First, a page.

Microaggressions are subtle, covert acts that might appear harmless, but that accumulate to harm both the mental well-being of migrants and asylum seekers and their feeling of exclusion (Wong, 2014). Ethnic-racial microaggressions (Sue, 2010) and everyday racism (Essed, 1991) have so far been little studied in relation to migratory processes (especially in Europe). This thematic issue aims to offer a deeper understanding of these processes at various levels: in interpersonal and inter-group relationships across a variety of institutional settings (schools, mental health, social services, etc.) and in everyday experience. Studies of everyday forms of resistance will be of particular interest. On the methodological ground, we will privilege in-depth qualitative studies.

Relevant research topics include, but are not limited to:

  • Discrimination and racism in institutional/work contexts
  • Discrimination and racism in everyday informal situations
  • The perception of being unduly classified and made inferior based on negative stereotypes or common-sense categorization
  • Consequences of racial and ethnic aggression in terms of overall well-being and feelings of social exclusion
  • Resistance practices, avoidance tactics, and passing

Instructions for Authors:
Authors interested in submitting a paper for this issue are asked to consult the journal's instructions for authors and submit their abstracts (maximum of 250 words, with a tentative title) through the abstracts system (here). When submitting their abstracts, authors are also asked to confirm that they are aware that Social Inclusion is an open access journal with a publishing fee if the article is accepted for publication after peer-review (corresponding authors affiliated with our institutional members do not incur this fee).


Open Access:
The journal has an article publication fee to cover its costs and guarantee that the article can be accessed free of charge by any reader, anywhere in the world, regardless of affiliation. We defend that authors should not have to personally pay this fee and advise them to check with their institutions if funds are available to cover open access publication fees. Institutions can also join Cogitatio's Membership Program at a very affordable rate and enable all affiliated authors to publish without incurring any fees. Further information about the journal's open access charges and institutional members can be found here.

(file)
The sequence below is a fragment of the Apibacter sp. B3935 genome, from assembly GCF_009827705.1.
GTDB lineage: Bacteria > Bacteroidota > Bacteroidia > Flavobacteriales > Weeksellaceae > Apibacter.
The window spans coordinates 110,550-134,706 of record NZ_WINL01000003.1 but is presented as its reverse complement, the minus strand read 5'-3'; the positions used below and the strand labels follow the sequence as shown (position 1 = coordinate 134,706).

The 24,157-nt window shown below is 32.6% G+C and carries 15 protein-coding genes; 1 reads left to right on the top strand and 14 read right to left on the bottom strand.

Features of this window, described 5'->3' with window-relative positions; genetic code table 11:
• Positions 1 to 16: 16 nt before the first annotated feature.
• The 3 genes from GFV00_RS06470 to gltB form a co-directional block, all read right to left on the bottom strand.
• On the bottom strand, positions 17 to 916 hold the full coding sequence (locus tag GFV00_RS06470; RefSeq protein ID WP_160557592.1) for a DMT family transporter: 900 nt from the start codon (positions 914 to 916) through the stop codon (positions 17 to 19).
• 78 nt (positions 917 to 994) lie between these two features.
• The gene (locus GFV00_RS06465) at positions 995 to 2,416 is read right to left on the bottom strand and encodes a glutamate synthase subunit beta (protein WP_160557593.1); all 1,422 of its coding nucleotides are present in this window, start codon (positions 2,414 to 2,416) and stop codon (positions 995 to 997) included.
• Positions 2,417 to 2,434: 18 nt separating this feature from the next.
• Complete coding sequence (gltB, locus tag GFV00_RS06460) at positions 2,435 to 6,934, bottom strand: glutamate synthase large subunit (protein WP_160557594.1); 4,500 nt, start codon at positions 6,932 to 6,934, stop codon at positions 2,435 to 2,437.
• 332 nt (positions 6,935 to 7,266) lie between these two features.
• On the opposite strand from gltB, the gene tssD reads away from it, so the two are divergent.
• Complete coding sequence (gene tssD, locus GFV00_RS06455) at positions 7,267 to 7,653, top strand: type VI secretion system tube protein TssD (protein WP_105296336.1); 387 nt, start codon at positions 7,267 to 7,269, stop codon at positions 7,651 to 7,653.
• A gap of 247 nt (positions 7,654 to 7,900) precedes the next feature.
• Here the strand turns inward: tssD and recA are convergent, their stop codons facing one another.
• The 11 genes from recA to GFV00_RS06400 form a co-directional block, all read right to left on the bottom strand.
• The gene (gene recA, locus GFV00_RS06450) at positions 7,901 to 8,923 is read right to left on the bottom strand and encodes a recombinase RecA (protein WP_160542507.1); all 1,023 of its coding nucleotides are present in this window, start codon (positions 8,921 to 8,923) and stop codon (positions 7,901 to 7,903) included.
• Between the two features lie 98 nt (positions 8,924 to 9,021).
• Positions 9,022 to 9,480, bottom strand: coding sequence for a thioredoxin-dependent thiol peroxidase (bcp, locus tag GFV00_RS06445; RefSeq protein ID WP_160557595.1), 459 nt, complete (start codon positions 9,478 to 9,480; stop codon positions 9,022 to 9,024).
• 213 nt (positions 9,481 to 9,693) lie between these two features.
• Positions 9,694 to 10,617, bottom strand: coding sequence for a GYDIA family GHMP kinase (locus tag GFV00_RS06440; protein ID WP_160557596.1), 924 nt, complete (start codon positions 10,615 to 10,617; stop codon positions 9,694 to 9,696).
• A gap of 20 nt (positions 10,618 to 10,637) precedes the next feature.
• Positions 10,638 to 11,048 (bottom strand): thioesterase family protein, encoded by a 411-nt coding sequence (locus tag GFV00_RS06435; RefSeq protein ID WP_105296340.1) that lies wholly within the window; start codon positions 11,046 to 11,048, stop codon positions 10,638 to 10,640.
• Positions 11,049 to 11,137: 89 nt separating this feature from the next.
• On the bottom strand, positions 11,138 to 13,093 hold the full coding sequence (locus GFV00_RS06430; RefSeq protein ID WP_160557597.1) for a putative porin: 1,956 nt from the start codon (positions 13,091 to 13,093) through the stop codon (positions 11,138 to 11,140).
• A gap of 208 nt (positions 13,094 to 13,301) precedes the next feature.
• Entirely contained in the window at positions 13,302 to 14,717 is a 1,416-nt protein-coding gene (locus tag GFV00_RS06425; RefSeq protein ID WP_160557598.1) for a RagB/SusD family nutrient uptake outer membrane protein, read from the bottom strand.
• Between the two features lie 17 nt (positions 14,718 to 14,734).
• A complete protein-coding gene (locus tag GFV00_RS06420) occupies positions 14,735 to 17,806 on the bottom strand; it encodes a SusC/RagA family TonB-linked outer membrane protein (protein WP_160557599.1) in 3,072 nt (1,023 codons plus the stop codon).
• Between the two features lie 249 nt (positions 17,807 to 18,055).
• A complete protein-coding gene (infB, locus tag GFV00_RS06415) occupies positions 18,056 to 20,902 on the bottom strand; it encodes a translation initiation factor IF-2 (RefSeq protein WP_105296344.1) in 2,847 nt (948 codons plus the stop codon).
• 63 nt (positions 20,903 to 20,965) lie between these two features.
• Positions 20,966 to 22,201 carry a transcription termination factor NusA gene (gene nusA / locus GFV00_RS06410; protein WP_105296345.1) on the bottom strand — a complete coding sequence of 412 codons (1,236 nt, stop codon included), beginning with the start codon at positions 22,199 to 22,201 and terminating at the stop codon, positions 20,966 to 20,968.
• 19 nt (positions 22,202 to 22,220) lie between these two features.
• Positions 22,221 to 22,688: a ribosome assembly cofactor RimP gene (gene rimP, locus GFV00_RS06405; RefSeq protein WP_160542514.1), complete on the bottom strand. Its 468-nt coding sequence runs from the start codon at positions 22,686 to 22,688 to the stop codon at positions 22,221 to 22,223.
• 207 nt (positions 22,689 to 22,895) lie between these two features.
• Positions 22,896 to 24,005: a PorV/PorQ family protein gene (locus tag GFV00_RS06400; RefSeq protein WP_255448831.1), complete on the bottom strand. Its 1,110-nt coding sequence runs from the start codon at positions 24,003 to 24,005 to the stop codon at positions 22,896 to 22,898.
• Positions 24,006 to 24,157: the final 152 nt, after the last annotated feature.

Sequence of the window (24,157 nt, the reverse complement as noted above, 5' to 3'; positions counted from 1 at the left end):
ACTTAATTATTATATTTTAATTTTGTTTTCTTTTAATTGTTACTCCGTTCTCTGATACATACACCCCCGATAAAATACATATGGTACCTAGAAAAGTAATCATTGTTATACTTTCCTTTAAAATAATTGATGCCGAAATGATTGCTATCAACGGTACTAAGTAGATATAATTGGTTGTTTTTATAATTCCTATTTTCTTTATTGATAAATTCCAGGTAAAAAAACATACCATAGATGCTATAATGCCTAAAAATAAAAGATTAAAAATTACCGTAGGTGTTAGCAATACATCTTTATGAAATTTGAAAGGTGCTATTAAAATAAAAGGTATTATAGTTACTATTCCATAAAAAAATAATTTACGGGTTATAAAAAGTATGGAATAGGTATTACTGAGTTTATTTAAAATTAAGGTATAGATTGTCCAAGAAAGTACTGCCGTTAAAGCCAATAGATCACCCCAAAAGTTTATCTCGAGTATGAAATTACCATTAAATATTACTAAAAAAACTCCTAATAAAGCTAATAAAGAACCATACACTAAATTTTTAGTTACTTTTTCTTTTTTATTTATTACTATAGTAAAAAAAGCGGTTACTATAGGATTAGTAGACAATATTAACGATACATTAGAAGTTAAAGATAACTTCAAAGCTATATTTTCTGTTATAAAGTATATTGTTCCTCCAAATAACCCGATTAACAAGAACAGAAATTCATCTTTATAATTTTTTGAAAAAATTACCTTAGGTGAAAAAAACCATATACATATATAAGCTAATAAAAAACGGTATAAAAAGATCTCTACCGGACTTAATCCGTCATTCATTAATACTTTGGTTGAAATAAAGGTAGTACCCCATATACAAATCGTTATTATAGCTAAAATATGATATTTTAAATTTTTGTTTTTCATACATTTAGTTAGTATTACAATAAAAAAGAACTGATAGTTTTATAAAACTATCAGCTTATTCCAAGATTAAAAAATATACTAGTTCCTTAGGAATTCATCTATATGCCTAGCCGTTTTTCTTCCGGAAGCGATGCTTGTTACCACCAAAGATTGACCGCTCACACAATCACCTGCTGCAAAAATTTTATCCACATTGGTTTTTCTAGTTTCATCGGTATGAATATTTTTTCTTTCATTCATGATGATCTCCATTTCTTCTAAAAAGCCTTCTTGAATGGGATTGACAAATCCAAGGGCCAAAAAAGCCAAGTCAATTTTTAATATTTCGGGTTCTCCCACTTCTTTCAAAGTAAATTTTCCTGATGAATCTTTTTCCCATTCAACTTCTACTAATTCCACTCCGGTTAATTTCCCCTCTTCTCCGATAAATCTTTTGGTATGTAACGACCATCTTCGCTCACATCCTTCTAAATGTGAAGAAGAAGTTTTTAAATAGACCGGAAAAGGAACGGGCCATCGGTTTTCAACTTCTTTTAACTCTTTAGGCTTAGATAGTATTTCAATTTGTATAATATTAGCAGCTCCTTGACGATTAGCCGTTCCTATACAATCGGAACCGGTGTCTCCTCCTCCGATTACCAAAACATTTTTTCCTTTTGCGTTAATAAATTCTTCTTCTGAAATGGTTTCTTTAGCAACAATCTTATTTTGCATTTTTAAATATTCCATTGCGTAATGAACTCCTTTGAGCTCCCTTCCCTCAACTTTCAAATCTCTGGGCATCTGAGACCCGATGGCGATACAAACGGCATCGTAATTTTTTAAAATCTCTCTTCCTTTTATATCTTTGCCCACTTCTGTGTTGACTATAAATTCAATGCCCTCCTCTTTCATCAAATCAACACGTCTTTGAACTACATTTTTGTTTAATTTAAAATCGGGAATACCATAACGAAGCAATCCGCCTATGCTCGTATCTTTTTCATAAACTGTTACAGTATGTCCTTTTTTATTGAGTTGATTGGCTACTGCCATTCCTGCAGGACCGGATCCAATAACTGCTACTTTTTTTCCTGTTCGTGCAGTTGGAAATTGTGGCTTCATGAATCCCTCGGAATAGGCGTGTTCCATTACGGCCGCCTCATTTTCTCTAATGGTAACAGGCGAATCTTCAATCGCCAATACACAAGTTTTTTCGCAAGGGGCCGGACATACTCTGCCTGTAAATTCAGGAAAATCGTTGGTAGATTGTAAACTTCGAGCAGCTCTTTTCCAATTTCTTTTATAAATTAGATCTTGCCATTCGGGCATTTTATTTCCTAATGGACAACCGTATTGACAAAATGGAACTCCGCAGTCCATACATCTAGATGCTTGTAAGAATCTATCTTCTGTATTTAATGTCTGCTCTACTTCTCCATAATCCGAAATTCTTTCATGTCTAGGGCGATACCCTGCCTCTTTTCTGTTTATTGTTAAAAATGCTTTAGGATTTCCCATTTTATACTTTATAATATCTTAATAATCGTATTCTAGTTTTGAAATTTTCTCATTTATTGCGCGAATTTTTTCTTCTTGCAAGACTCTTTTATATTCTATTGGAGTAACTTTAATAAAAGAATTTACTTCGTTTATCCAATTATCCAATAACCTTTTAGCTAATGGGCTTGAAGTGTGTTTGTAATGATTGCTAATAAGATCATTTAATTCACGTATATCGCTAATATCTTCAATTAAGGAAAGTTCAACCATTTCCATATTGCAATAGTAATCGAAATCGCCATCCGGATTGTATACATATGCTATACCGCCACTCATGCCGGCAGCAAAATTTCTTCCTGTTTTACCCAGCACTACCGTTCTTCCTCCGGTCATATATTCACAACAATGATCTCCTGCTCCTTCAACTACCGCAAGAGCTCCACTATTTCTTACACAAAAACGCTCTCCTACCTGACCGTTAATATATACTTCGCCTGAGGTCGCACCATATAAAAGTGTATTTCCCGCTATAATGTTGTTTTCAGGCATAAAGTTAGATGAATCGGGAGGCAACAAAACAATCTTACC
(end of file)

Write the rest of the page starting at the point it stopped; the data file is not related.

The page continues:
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Volume 11, Issue 1

Title:
Resisting a “Smartness” That is All Over the Place: Technology as a Marker of In/Ex/Seclusion


Editor(s):
Karin Hannes (KU Leuven, Belgium) and Fred Truyen (KU Leuven, Belgium)

Submission of Abstracts: 1-15 March 2022
Submission of Full Papers: 15-31 July 2022
Publication of the Issue: January 2023

Information:

We live in a societal realm where robotics and artificial intelligence are strongly reshaping our futures. The boundaries between (wo)mankind and machine are becoming increasingly blurred. Our phones are an extension of our hand, our computers have become the gatekeepers to significant others. Robots we are not—perhaps not yet. Desires, expectations and visions differ. Where would a detailed cartography of the individual and social impact of becoming (or already partly being or aspiring to be) a machine lead us? How do we imagine a future with, without or as part of the materiality that currently surrounds us? Who imagines what and how do the implicit world views as presented in fiction, fantasy and progressive research shape our future image?

We tremble, we hesitate, we struggle to make sense of belonging to the cloud and the tangibility of our private spaces. Perhaps we all fear the idea of the machines taking over, but the impact of this would be (and already is) unequally distributed in workspaces, schools and life more generally. The idea recasts our vision on what it means to be present as a human in a fast, increasingly digital environment, leaving some but not necessarily all behind. It reshapes our notion of what an identity is, or how particular identities embody themselves in their relation to others, humans and non-humans.

New complexities and assemblages challenge our thinking and actions. Who is in? Who is out? When does technology become a marker of inclusivity or exclusivity? Can it be both at the same time? Who is rewriting the discourse on inclusive societies? A new generation of digital natives sits on the forefront of decision-making. We adopt and adapt in the absence of clear alternatives. At the same time, we try to imagine what a playful fusion with technology would look like. Is a symbiotic relationship with non-humans possible? If so, how can we build an affirmative, pleasure-prone relationship with them for all?

We invite the scholarly community to help us think through the multiple challenges this rapid change will bring. Technological progress creates new possibilities. Alternatively, it might perhaps pose a danger to liberal democracy or reinstall undesirable exclusion mechanisms. Bring your stories about how humans materialize differently as a result of the discursive-material socio-technical realities they are part of. Increase our insight in how machines think, act, sympathize and socialize with privileged as well as non-privileged populations. Think techno-embodiment, self-design, artification, digi-bodiment, smart cities that empower rather than belittle humans. All humans. But equally, bring your evidence for when and how to resist a technological smartness that is all over the place, particularly when leaving some but not all behind.